Mary

 

[The following devotional is a part of our 2014 Advent Devotional Guide.  We will be posting a devotional each day on this blog between November 30 – December 31, 2014.]

 

Mary Christmas Song by Mark Robinson

Read:  Luke 1:46-55

What does it LOOK like for someone to worship God through song?  Would they be singing loudly?  Would they be quiet and reflective?  Would their hands be in the air?  Would they be kneeling on their knees?

The truth is, that even though we all have images in our head of what it looks like to “really worship,” outside appearances can be deceiving.  It is totally possibly to “look the part” on the outside, but actually be self-focused, not God focused on the inside.  That is why God looks not at outward appearance alone, but at the heart.  It is totally possible to be deep in worship in any one of the postures or volumes listed above.  After all, it is what is going on inside us that best expresses our heart of worship.

In Luke 1:46-55, there is a passage that clearly depicts a person who is deeply engaged in worship.  It is a song that was spoken by Mary to her cousin Elizabeth in response to all that God was doing in her life.  This song includes within it a great example of worship:

  • Mary begins by orienting her worship from the inside out.  It is “her soul” that “magnifies the Lord.”  Her body was probably in a posture of worship, and emotion filled her voice . . . but those were products of a heart that was intent on focusing on God and not herself.  We begin worship when we lift God high, from the inside out.
  • Mary also begins her worship by marveling at, and praising God for saving her life, and for involving her in His plans.  She does not come to God with a haughty attitude, but stands back in awe at the notion that the God of the universe loves her that much.  Early in a time of worship, we should reflect on this amazing fact as well . . . God has taken notice of us and uses us in His plans on the earth.  May we never grow tired of hearing this wonderful truth!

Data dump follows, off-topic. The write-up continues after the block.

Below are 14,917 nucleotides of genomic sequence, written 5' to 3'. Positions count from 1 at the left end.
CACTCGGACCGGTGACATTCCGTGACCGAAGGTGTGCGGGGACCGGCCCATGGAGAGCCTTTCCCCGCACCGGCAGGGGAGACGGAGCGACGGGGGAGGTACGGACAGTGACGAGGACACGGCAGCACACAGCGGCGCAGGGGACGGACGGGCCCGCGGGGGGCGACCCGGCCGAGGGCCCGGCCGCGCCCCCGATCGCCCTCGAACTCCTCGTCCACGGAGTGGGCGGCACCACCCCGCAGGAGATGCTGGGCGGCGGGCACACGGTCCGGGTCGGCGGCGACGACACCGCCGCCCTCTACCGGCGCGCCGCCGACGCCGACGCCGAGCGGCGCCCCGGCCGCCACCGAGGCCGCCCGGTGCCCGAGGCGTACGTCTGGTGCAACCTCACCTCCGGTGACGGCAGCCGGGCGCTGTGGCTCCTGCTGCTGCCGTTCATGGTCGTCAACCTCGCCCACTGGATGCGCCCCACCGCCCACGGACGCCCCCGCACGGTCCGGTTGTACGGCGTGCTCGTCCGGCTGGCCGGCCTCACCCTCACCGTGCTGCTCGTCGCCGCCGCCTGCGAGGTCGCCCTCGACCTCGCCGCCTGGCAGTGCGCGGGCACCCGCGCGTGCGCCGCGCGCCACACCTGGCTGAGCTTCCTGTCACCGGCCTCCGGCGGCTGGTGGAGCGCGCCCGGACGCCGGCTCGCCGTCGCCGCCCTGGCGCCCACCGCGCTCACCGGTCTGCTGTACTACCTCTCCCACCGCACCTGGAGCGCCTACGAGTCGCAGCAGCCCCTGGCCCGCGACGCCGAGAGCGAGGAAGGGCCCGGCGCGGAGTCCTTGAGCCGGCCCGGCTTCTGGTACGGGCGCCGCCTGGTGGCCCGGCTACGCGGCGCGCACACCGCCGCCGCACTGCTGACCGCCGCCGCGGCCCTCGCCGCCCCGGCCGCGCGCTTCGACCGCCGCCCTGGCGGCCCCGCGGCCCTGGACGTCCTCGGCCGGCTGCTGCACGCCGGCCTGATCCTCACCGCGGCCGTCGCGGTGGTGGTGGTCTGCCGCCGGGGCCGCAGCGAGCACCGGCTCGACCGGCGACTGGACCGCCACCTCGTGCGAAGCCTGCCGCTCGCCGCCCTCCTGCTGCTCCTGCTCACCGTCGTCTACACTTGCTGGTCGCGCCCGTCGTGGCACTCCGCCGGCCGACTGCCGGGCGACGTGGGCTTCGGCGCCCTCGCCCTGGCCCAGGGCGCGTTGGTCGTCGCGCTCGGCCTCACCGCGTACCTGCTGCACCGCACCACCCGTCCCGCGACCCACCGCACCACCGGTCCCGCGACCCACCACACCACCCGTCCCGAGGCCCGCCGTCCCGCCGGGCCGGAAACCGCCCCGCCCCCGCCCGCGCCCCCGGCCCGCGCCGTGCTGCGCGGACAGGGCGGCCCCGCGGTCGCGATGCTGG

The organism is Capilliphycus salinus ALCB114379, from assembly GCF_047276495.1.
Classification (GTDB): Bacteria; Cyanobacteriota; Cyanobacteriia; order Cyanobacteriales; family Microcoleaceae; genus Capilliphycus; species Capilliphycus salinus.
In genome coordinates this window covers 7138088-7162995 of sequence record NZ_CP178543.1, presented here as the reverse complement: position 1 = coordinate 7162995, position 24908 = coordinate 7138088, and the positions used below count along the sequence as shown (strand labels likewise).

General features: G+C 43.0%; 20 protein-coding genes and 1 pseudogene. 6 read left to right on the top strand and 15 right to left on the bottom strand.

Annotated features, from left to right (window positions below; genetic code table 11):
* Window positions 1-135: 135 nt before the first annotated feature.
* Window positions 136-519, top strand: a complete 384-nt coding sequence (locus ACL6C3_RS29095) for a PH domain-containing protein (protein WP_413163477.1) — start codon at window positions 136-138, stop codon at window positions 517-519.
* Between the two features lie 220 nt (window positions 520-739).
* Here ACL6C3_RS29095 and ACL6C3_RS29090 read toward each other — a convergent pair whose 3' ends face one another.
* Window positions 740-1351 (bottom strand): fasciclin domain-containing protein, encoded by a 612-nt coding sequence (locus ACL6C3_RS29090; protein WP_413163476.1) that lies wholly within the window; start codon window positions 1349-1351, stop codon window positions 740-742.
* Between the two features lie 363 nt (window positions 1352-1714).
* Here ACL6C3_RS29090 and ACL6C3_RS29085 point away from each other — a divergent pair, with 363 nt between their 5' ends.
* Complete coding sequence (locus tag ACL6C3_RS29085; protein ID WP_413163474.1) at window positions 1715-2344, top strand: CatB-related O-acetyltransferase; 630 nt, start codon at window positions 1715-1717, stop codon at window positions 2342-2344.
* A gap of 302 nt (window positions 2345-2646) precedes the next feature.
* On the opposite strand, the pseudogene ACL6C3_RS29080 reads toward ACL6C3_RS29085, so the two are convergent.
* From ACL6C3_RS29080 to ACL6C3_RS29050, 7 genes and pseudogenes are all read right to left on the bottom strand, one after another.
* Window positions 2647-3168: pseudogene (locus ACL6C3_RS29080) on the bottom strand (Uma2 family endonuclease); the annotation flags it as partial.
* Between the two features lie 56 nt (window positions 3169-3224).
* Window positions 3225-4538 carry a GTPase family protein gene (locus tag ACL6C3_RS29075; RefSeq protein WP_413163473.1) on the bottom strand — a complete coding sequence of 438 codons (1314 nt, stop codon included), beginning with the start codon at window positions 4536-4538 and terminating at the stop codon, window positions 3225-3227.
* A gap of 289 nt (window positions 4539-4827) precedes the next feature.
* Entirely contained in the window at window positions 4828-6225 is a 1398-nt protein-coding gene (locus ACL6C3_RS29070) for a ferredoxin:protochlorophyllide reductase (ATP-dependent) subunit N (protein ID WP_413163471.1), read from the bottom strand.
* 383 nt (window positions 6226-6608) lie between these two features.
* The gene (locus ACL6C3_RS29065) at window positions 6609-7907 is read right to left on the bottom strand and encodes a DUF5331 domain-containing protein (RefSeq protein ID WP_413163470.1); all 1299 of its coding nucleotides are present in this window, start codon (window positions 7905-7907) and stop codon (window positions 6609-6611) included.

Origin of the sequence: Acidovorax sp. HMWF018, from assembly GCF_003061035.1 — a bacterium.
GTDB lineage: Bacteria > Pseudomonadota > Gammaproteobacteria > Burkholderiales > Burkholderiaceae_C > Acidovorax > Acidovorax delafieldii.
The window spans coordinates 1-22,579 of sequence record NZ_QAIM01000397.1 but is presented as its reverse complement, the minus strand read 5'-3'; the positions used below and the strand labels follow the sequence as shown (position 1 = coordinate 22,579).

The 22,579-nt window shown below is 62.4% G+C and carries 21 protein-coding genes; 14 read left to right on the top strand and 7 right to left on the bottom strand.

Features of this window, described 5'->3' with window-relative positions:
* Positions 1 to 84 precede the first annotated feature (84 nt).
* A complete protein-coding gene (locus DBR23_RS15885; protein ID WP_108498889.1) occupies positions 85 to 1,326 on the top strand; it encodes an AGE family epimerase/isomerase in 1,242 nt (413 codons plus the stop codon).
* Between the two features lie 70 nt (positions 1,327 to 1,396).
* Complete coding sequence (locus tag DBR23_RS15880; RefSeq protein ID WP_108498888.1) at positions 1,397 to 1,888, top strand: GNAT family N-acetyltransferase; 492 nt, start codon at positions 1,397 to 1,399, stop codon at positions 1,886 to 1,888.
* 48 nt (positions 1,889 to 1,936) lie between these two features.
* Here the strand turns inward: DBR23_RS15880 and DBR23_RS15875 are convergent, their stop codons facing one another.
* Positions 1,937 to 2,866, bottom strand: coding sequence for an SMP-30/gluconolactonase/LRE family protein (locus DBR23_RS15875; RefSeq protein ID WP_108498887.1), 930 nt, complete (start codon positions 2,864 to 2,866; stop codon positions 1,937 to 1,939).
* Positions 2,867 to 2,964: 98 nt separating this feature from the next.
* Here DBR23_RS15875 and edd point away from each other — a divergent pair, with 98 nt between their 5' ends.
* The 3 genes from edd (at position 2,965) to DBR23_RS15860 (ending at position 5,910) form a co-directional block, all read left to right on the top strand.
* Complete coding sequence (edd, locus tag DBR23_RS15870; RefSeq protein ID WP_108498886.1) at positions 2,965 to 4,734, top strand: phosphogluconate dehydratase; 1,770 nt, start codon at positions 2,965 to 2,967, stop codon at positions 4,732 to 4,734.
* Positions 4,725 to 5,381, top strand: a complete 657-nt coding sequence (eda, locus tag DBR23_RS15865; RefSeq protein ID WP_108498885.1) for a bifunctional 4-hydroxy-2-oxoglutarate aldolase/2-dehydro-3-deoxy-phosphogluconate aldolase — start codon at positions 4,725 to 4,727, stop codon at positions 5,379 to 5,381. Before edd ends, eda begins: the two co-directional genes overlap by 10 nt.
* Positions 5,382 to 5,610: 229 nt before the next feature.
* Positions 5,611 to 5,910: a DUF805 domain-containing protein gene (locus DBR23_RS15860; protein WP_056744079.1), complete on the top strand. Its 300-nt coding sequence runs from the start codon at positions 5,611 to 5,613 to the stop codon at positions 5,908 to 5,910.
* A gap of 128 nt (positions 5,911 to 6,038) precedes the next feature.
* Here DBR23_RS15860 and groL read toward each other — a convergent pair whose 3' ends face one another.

• Mary continues by declaring that God has been at work to provide relief for His people, fulfilling promises from ages ago.  Mary worshipped God who was making good on promises that were nearly 2,000 years old at the time she first sung . . . harkening all the way back to God’s promises to Abraham.  When we worship, we can pray to God and trust Him to make good on all His ancient promises to His people as well that we still reap benefits from today.  Promises to be with us no matter what.  Promises to forgive us our sins based on what Jesus Christ did for us on the cross.  Promises to one day come back to this earth and judge evil and re-establish paradise in a new heaven and new earth.  We can worship God and praise Him based on the promises He has made to us through His Word.
  • Mary’s song may appear spontaneous, but it is really populated with at least a dozen Old Testament references.  Mary’s previous study of God’s Word provided the very vocabulary for her worship.  We too study God’s Word to learn the language of God, and even more reasons for us to praise Him.  Far more than an academic exercise, study of the Bible is a primer for worship.

Mary’s song is an often read passage at Christmas time for good reason.  It is a wonderful, faithful response of worship from the heart of a person fully following God’s plan for her life.  May God’s preservation of this song help each of us see an example of what it looks like to worship at Christmas time and throughout the year

Questions:

  • What do you think it looks like to worship God?
  • What can you learn from Mary’s song about worshipping God?

Advent Prayer:

  • Spend some time worshipping God in prayer based on the model of worship laid out by Mary in Luke 1:46-55.

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